..High heat is a must to allow the vegetable's liquid to evaporate and create a bit of char or caramelization. This is what intensifies their flavor
..Spread the cut vegetables on sheet pans with shallow sides. This allows the radiant heat to move across the vegetables, something you cannot achieve as well in a pyrex or ceramic dish with high sides. Make sure that the vegetables are not stacked but in one layer to prevent steaming. You may need to do this in batches depending on how many sheet pans you have, how many racks in your oven(s) and how many ovens you have.
..Don't cut the vegetables too small, and cut them in uniform sizes. A nice chunk maintains its integrity at high heat and can stay in the oven longer to rid it of some moisture and when it shrivels it is still a nice bite.
..Salt liberally, this makes a major difference but don't over pepper.
..Don't shy away from combining cooking methods. If you need to blanch, do so. If you need to saute, have at it. You will achieve a better balanced dish texturally, with a more pleasing taste in the end.

You will need: Sheet pans (I cover my sheet pans with silicon liners or something similar because caramelized veggies will stick)
Preheat oven to 425º
Yield: A nice platter for 4-6 people as an accompaniment

Your choices vary and are personal, eggplant is extremely popular so feel free to use it, what follows is what I like in the summer, in the winter I cleave to root vegetables.

4-6 Bell peppers in a variety of colors if presentation is important - chunked
2-3 zucchini - diagonally cut into 1"
2 yellow squash - diagonally cut into 1" pieces
3 large carrots - diagonally cut into 1" pieces
1 bunch of asparagus - cut spears into thirds
2 pints mushrooms - halve or quarter depending on size
4-6 bunches of knob onions or two cups of pearl onions - trim knobs of greens, or peel pearl onions after blanching
1 head of garlic - peel cloves
Extra virgin olive oil
White Balsamic Vinegar
Kosher salt & freshly ground pepper
Fresh herbs: Rosemary, Thyme, Parsley
Optional Parmesan Cheese - shaved

In a large bowl toss bell peppers, zucchini and squash in 2 T olive oil and salt and pepper till well coated. Spread on sheet pans that have been lightly oiled, or covered with silicon liners. Sprinkle with fresh herbs of choice. Roast in oven until done to your taste. This can vary from 30 minutes to 45 minutes. Rotate pans halfway through cooking. When done remove and let come to room temperature.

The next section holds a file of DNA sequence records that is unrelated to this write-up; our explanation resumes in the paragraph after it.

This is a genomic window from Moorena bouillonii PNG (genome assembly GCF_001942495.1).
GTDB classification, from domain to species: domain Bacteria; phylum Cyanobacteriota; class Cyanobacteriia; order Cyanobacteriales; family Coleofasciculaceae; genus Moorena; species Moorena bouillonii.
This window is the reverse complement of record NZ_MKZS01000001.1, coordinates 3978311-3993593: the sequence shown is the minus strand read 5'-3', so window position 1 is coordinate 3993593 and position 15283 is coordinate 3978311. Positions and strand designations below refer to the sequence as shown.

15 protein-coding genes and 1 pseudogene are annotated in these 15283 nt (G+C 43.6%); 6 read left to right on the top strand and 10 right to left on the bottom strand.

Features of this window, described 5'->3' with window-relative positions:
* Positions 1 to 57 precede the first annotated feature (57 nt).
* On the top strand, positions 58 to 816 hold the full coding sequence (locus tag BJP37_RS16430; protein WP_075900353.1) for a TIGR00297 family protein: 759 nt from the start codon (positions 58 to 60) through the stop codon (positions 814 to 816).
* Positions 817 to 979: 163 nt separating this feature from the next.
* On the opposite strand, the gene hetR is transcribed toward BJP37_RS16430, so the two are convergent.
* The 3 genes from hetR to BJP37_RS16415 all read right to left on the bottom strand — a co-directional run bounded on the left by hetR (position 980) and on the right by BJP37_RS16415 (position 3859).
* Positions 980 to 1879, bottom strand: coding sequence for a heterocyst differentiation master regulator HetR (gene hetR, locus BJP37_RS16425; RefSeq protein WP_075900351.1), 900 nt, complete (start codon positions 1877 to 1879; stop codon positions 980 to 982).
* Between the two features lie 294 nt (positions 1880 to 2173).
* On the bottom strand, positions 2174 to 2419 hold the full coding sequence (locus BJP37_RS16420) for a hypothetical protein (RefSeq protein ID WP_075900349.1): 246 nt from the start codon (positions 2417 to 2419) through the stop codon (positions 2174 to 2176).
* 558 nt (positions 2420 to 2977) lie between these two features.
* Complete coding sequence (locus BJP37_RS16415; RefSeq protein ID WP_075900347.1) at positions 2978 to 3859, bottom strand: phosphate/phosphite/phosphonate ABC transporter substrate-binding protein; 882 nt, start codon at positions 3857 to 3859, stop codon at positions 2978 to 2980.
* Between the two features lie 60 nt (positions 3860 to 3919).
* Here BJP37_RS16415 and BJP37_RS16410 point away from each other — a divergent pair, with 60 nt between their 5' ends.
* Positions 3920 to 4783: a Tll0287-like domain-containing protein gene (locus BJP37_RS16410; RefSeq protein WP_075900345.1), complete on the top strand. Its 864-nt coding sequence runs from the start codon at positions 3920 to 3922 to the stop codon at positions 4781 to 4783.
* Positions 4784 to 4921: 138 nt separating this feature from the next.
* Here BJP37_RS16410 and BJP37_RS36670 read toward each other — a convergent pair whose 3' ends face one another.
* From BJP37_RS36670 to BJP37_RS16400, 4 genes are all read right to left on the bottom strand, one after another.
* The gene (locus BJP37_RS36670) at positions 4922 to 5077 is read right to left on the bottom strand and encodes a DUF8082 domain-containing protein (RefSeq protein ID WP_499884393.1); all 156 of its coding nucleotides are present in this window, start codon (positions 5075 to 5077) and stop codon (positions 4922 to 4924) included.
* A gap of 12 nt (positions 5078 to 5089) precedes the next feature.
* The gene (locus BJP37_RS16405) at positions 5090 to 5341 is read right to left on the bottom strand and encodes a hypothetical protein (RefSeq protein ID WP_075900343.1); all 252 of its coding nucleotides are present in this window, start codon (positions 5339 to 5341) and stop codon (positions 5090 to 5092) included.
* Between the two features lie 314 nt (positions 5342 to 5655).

While the zucchini and peppers are roasting, bring a pot of water to the boil and blanch the carrots for 3-4 minutes. Drain, and toss with olive oil, salt and pepper. Spread on a lined sheet pan, sprinkle with herbs of choice, and roast for 30-45 minutes until tender. Remove from oven and bring to room temperature.

Repeat same procedure with asparagus, except it will be roasted in 9-10 minutes. Remove and set aside.

Take the trimmed onions and peeled garlic and saute in 2 T olive oil over high heat, stirring frequently until softened, and caramelized. Add cut mushrooms to the mixture and continue cooking until mushrooms lose their moisture. When done, toss with 1/4 cup white balsamic vinegar, set aside.

When ready to serve, transfer to serving platter, combine all vegetables and sprinkle with additional white balsamic vinegar, and shaved parmesan cheese. Now sit back and bask in the compliments to the chef!

Tuesday, June 1, 2010

Tomato Power

From This...

To This...

To This...

My love affair with tomatoes harkens back to my childhood. Wandering through my Uncle Jimmy's tomato patch with a Mason jar of iced water, a salt shaker and a lazy summer day stretching in front of me I was in tomato heaven. All I had to do was pluck a juicy, ripe beefsteak, find a comfortable seat and take that first bite. POW! Tomato juice dribbling down my chin, arms, fingers didn't stop me from now being able to sprinkle some sea salt onto that expectant inner flesh. With not a care in the world, I ate salted tomatoes and drank iced water, knowing even then that I was a lucky little girl! I would forever be a tomato lover in each and every form.

My first blog was about roasted tomatoes, a way to intensify their flavor and preserve their "shelf life." Lately my interest has been piqued by powders. It started with Matcha Green Tea powder that I have been cooking with and using as a condiment, but that is another blog. Point is, there is power in powder...concentrating its flavor in a condensed version. Bigger bonus yet, is that powder has an indefinite shelf life. So many options!

So, I saw Ruth Reichl make tomato powder on Diary of A Foodie. It made such perfect sense, seems relatively easy and just had a few steps. And so I embarked on another journey into the world of tomato preparation. The big difference between me and Ruth was that if I was going to tie up my oven at 175º for 5-6 hours, I wanted to end up with more than 2 Tablespoons of powder.*

You will need:

20-22 vine ripened tomatoes
Silpat or Super Parchment
Sheet Pans
A Food processor or spice grinder
A fine mesh sieve
An air tight container

Yield: 2.5 ounces or 70 grams*

The process:
You spread thin slices of tomato onto a lined sheet pan, place in a warm oven for 5-6 hours, turning once during the process until thoroughly dried, so that there is no stickiness when you touch them and they peel off the liner. If there is any moisture left in the tomatoes they will not process into powder. It's that simple, and can also be that hard.

Preheat oven to 175º
Line your sheet pan(s)
Slice tomatoes into 1/8" slices
Spread onto the lined sheet pan in a single layer

Place in oven for 5-6 hours, turning to make sure they are thoroughly dry, if not adjust the timing.